Those Silent Stones

This Saturday, I accompanied a dear friend of mine to visit his grandparents’ graves on his mother’s side. This was not the first time I had accompanied him to visit the graves of his family. A few weeks prior, I had joined him along with a mutual friend to lay flowers upon his great-grandparents’ graves. The worn stone jutted out of the ground as if it was a person sitting tranquilly on the well-kept grass. The cemetery was enormous; in fact, it was so vast that we found ourselves lost in the forest of still stones. I had meant to write about this the week it had occurred but only now have the words come to me to make it worthy for this reflection…

Every culture, no matter where or when, has had some form of veneration of those that had come before us. And it is often stated that the day man buried their dead was the day man became human. I truly believe that. You do not have to be religious to have that innate respect for the dead. And while no words can elucidate or substantiate the loss of a beloved, what could not be said is written in the drips that fall when that coffin is lowered or the roar of the pyre sound. The sting of death can be numbed when surrounded by those dear and those of which the haunting vestige of an empty seat can mask. But there is a sadness beyond the obvious in a cemetery. There is a taciturnity, a solemn vigil that if one were to stroll the paths invoke in the heart.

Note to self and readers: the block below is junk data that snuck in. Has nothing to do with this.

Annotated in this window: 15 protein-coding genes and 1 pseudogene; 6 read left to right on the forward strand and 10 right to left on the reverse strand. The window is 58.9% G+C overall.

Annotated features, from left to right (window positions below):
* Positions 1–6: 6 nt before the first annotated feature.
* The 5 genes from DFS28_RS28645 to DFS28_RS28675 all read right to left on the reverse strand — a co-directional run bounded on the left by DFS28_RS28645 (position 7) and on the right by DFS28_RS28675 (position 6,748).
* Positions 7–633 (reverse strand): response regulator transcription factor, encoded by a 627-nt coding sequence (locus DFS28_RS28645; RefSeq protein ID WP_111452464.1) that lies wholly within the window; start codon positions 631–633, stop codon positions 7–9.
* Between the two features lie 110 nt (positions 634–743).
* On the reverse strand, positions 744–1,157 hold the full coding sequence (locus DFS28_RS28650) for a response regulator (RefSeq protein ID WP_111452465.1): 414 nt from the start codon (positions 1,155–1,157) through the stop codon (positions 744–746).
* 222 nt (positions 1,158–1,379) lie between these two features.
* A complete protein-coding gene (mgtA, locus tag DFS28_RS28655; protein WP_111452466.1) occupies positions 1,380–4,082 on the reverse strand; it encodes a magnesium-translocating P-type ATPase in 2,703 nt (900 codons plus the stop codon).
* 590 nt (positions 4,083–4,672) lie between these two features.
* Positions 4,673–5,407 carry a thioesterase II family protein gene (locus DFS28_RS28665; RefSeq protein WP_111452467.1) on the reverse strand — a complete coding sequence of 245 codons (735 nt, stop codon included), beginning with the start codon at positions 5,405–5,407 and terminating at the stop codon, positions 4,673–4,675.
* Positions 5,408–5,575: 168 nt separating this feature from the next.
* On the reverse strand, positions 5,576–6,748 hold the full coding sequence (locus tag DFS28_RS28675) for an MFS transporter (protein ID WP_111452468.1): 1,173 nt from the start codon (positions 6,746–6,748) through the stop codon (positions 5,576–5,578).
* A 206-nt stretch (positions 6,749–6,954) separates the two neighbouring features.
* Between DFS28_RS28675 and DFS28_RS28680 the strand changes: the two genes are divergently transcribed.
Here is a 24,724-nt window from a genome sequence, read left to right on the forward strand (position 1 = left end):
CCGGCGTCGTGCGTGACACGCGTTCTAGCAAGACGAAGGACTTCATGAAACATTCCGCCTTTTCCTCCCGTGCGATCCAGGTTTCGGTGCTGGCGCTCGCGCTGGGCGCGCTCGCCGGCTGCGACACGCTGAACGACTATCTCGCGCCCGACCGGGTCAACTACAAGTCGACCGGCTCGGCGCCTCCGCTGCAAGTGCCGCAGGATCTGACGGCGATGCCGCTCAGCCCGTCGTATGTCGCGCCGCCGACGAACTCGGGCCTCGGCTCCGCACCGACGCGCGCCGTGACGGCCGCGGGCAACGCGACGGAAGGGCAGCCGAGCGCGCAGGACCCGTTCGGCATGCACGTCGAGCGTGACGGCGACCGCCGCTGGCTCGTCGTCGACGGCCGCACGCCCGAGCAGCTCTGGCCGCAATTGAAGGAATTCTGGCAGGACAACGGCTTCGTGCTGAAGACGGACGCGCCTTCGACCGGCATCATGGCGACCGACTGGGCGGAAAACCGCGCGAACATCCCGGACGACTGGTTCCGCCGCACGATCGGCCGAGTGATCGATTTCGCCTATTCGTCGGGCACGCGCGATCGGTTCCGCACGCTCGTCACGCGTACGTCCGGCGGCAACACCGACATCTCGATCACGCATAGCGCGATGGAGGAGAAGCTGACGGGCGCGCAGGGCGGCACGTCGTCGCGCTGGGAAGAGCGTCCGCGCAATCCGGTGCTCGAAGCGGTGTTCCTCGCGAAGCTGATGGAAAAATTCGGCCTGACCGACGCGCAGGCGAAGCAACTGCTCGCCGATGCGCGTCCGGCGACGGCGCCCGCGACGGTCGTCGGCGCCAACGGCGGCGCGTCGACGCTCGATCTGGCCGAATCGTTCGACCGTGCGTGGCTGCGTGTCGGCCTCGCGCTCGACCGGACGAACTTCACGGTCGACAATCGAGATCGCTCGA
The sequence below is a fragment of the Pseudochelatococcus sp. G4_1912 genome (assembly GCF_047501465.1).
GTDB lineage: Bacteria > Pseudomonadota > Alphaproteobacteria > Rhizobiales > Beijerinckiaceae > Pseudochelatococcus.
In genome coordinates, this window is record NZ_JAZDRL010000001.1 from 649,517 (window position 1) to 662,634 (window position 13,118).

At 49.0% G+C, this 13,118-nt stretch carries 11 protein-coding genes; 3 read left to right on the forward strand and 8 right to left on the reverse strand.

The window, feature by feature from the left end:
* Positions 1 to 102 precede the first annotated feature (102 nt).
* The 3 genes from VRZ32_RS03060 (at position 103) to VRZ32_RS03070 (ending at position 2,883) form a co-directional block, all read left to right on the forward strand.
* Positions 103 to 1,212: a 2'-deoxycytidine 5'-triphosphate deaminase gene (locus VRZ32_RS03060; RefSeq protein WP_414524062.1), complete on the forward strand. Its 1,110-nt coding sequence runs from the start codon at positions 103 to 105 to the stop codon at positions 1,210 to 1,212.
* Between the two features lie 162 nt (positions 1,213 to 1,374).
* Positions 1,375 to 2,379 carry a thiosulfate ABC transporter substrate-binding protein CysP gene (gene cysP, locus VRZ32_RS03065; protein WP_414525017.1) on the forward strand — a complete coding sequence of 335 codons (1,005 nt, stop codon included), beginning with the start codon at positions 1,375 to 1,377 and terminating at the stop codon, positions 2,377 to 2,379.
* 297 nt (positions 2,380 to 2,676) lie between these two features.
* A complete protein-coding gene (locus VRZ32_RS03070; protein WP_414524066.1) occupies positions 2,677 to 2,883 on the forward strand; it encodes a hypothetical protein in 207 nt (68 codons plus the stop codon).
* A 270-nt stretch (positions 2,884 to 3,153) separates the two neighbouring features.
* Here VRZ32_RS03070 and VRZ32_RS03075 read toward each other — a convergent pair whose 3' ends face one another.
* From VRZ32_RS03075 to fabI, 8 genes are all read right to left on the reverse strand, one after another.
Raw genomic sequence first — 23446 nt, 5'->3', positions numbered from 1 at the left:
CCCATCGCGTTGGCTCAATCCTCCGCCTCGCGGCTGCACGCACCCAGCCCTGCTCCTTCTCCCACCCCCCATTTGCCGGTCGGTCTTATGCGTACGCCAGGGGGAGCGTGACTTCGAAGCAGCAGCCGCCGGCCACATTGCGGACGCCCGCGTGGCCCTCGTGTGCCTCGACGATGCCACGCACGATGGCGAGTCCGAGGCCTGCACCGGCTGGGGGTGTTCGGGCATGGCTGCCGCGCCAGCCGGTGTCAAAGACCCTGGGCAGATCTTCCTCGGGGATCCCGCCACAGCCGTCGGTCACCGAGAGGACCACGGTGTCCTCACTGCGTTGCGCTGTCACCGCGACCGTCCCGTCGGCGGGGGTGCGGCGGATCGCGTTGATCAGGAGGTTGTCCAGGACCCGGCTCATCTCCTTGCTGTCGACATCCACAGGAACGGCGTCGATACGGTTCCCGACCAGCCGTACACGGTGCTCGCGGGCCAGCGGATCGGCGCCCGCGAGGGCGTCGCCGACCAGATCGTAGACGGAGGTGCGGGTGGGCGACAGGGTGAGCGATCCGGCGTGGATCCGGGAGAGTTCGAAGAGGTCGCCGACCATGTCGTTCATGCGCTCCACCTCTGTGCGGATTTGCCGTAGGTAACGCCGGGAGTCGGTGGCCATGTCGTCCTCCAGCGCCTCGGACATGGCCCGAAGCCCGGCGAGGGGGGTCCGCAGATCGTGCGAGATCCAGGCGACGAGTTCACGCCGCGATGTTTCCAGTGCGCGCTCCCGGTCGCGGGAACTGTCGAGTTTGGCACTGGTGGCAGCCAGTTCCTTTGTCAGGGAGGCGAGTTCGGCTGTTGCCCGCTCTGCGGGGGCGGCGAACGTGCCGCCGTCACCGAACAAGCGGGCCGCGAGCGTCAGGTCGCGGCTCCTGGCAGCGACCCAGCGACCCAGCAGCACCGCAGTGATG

There is nothing more gut-wrenching in my heart than an old grave. I do not mean a grave of a person from 100 years ago, I mean one that which nature has reclaimed. When the leaves and grime collect and the grass grows thick, the lasting memory of those that which should be venerated is lost. When our mutual friend laid an incense stick for my friend’s grandparent’s graves, I was struck by an old grave. The grass was thick and wild and had all but buried the flat stone. Digging in the dirt and tearing the grass and loam like a cheap carpet, I was struck by what I saw, the grave of a veteran of the First World War. It should be without question that there should be reverence or at least a genuine respect for those that shed their blood for their homeland. For me, to see the derelict corpse of stone of this man’s grave was something of a realization. Those silent stones of which one passes by on the freeway paying no heed are those people. Of course not literally but in the heart those worn and barely visible etchings of a person’s identity pay testimony to what we value as a people. When does someone stop becoming worthy of remembrance? When the grave a soldier that fought the Nazis in the Second World War is left to decay and be buried by the earth to be forgotten with only a cheap department store flag next to it, is that how far we have become detached from our history. Those stones are our history and we are the grave keepers until it is our turn to be those still stones.

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